Rana Foroohar details General Electric decent into financialism in her excellent book, Makers and Takers.

When Jack Welch became CEO of GE in 1981 and immediately shifted from sales of jet engines, nuclear reactors and mining equipment to buying and selling other companies and even its own divisions in order to increase its stock price.

Acquiring debt was a large part of this shift, and GE Capital became the largest issuer of commercial paper – short-term loans to large corporations – in the world. GE Capital became a major profit center for General Electric and the company began to focus on “Not making, but taking, across every possible era of finance from equipment leasing to leveraged buyouts and even subprime mortgages”, (Foroohar, 2016, p. 154).

When the industrial economy finally crashed in 2008, General Electric’s new CEO, Jeffery Immelt, was forced to make a personal visit to Warren Buffet asking for $3 billion to save the company. Six years later in April 2015 Immelt announced that GE would be leaving the finance sector and the company would return to its original mission of invention and manufacture.

Another big name traditional American company, Sears, has been moving down a similar path.

If you have been following business news for the last couple of years, you know that Sears has been struggling to maintain its place in consumer sales. Its retail operations have been shedding cash for years and it has been running on borrowed money to survive. Sears has been selling its real estate – its stores – to offset the cost of borrowing essential to its survival. The details make for interesting reading.

For example, in 2015 Sears bundled 235 of its stores into a Real Estate Investment Trust (REIT), then leased the same stores back to itself. Its retail divisions, already losing money at an astonishing rate, now has the added burden of lease payments to Sears Holdings Corporation.

Sears borrows its money from ESL Investments, a hedge fund owned by Sears Holding CEO Eddie Lampert. (Yes, Lampert is CEO of both companies.) Every time Lampert injects money or lays off employees, Sears stock price increases a bit, and every time he closes another store, ESL gains another property.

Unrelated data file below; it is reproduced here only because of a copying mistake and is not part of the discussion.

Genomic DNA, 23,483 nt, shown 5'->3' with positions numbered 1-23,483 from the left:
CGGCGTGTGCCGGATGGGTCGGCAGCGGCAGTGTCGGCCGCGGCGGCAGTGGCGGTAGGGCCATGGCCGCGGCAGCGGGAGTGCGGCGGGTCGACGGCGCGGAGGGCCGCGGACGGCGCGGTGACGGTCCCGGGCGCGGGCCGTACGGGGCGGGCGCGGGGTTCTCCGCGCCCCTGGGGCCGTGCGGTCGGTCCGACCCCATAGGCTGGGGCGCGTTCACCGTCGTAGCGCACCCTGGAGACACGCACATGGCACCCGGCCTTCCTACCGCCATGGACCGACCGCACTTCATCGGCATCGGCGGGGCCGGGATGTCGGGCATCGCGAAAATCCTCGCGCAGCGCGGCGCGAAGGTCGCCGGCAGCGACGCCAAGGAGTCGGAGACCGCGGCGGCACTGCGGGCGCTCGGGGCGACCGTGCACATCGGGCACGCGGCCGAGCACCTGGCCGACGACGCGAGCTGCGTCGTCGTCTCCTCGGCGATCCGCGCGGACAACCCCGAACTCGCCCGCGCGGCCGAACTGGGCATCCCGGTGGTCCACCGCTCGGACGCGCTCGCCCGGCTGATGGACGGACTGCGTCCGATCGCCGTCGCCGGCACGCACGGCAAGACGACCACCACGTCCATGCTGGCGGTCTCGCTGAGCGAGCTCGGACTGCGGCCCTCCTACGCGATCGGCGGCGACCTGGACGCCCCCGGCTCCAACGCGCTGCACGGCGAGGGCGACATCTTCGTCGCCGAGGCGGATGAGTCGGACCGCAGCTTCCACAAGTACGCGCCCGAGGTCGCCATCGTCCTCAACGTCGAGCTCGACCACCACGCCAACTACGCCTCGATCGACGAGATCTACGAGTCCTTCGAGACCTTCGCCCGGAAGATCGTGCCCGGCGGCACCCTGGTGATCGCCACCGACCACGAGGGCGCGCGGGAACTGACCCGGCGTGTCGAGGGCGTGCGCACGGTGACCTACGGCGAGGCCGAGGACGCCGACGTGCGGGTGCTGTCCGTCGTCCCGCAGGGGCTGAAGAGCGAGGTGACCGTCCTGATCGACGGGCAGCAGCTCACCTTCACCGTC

There is a perverse secret to making money in real estate – debt financing. Most of us think of debt as something to avoid because there is no real upside. That isn’t true for big players, though. There are huge tax advantages to debt financing. Money a company borrows can be written off as businesses expenses and at the same time, an REIT is generating cash through the leases on property. It’s a win-win.

This is just one small example of how the economy has changed at a very basic level. The idea that debt can be an advantage to a company is difficult for most of us to accept, and that illustrates a larger issue – nobody is quite sure how to measure and manage this new economy.

In The Only Game in Town, Mohamed El-Erians’ interesting and very readable book on modern economics, quotes William Dudley, New York Federal Reserve President on the state of knowledge of our financial leaders in this era of financialism:

“We still don’t have well developed macro-models that incorporate a realistic financial sector”, (El-Erian, 2017, p. 33).

In other words, the Federal Reserve doesn’t really know how to measure economic consequences of large companies moving away from traditional trade and towards debt financing.



These books re referenced in this article:

El-Erian, M. A. (2017). The only game in town: Central banks, instability, and avoiding the next collapse. New York: Random House.

Foroohar, R. (2016). Makers and takers: The rise of finance and the fall of American business (First edition. ed.). New York: Crown Business.

Gordon, R. J. (2016). The rise and fall of American growth: The U.S. standard of living since the Civil War. Princeton: Princeton University Press.